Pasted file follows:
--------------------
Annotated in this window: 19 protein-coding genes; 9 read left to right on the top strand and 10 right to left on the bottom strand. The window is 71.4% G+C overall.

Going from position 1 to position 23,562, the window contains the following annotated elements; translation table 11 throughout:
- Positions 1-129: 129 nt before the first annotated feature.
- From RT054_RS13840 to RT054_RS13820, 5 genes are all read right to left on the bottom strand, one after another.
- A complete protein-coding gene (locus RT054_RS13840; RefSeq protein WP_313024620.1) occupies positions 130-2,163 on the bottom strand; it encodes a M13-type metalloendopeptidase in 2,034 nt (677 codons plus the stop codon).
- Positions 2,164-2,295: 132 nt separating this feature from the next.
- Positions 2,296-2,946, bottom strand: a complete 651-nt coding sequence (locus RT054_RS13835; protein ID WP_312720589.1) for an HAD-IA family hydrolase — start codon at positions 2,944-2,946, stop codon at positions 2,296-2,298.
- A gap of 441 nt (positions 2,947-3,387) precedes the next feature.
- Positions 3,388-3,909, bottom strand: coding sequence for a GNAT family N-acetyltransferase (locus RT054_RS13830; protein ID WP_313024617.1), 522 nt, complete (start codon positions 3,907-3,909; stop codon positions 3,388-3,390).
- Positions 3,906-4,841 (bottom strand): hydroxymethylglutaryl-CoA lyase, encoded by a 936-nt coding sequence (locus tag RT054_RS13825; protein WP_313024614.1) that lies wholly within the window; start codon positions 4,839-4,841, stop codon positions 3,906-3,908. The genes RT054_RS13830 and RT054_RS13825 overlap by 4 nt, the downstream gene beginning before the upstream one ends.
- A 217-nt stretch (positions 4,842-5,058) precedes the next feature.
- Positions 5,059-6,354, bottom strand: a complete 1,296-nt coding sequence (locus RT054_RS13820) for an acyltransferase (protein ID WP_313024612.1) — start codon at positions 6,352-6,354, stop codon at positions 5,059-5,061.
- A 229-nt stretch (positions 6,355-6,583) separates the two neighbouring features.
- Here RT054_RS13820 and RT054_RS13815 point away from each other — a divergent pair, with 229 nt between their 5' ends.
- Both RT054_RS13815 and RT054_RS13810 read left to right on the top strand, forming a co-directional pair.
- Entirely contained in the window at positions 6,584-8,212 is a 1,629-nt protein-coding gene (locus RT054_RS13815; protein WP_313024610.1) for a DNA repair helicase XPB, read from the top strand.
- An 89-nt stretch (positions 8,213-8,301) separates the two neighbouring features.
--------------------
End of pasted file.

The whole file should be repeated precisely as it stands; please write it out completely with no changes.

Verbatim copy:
Annotated in this window: 19 protein-coding genes; 9 read left to right on the top strand and 10 right to left on the bottom strand. The window is 71.4% G+C overall.

Going from position 1 to position 23,562, the window contains the following annotated elements; translation table 11 throughout:
- Positions 1-129: 129 nt before the first annotated feature.
- From RT054_RS13840 to RT054_RS13820, 5 genes are all read right to left on the bottom strand, one after another.
- A complete protein-coding gene (locus RT054_RS13840; RefSeq protein WP_313024620.1) occupies positions 130-2,163 on the bottom strand; it encodes a M13-type metalloendopeptidase in 2,034 nt (677 codons plus the stop codon).
- Positions 2,164-2,295: 132 nt separating this feature from the next.
- Positions 2,296-2,946, bottom strand: a complete 651-nt coding sequence (locus RT054_RS13835; protein ID WP_312720589.1) for an HAD-IA family hydrolase — start codon at positions 2,944-2,946, stop codon at positions 2,296-2,298.
- A gap of 441 nt (positions 2,947-3,387) precedes the next feature.
- Positions 3,388-3,909, bottom strand: coding sequence for a GNAT family N-acetyltransferase (locus RT054_RS13830; protein ID WP_313024617.1), 522 nt, complete (start codon positions 3,907-3,909; stop codon positions 3,388-3,390).
- Positions 3,906-4,841 (bottom strand): hydroxymethylglutaryl-CoA lyase, encoded by a 936-nt coding sequence (locus tag RT054_RS13825; protein WP_313024614.1) that lies wholly within the window; start codon positions 4,839-4,841, stop codon positions 3,906-3,908. The genes RT054_RS13830 and RT054_RS13825 overlap by 4 nt, the downstream gene beginning before the upstream one ends.
- A 217-nt stretch (positions 4,842-5,058) precedes the next feature.
- Positions 5,059-6,354, bottom strand: a complete 1,296-nt coding sequence (locus RT054_RS13820) for an acyltransferase (protein ID WP_313024612.1) — start codon at positions 6,352-6,354, stop codon at positions 5,059-5,061.
- A 229-nt stretch (positions 6,355-6,583) separates the two neighbouring features.
- Here RT054_RS13820 and RT054_RS13815 point away from each other — a divergent pair, with 229 nt between their 5' ends.
- Both RT054_RS13815 and RT054_RS13810 read left to right on the top strand, forming a co-directional pair.
- Entirely contained in the window at positions 6,584-8,212 is a 1,629-nt protein-coding gene (locus RT054_RS13815; protein WP_313024610.1) for a DNA repair helicase XPB, read from the top strand.
- An 89-nt stretch (positions 8,213-8,301) separates the two neighbouring features.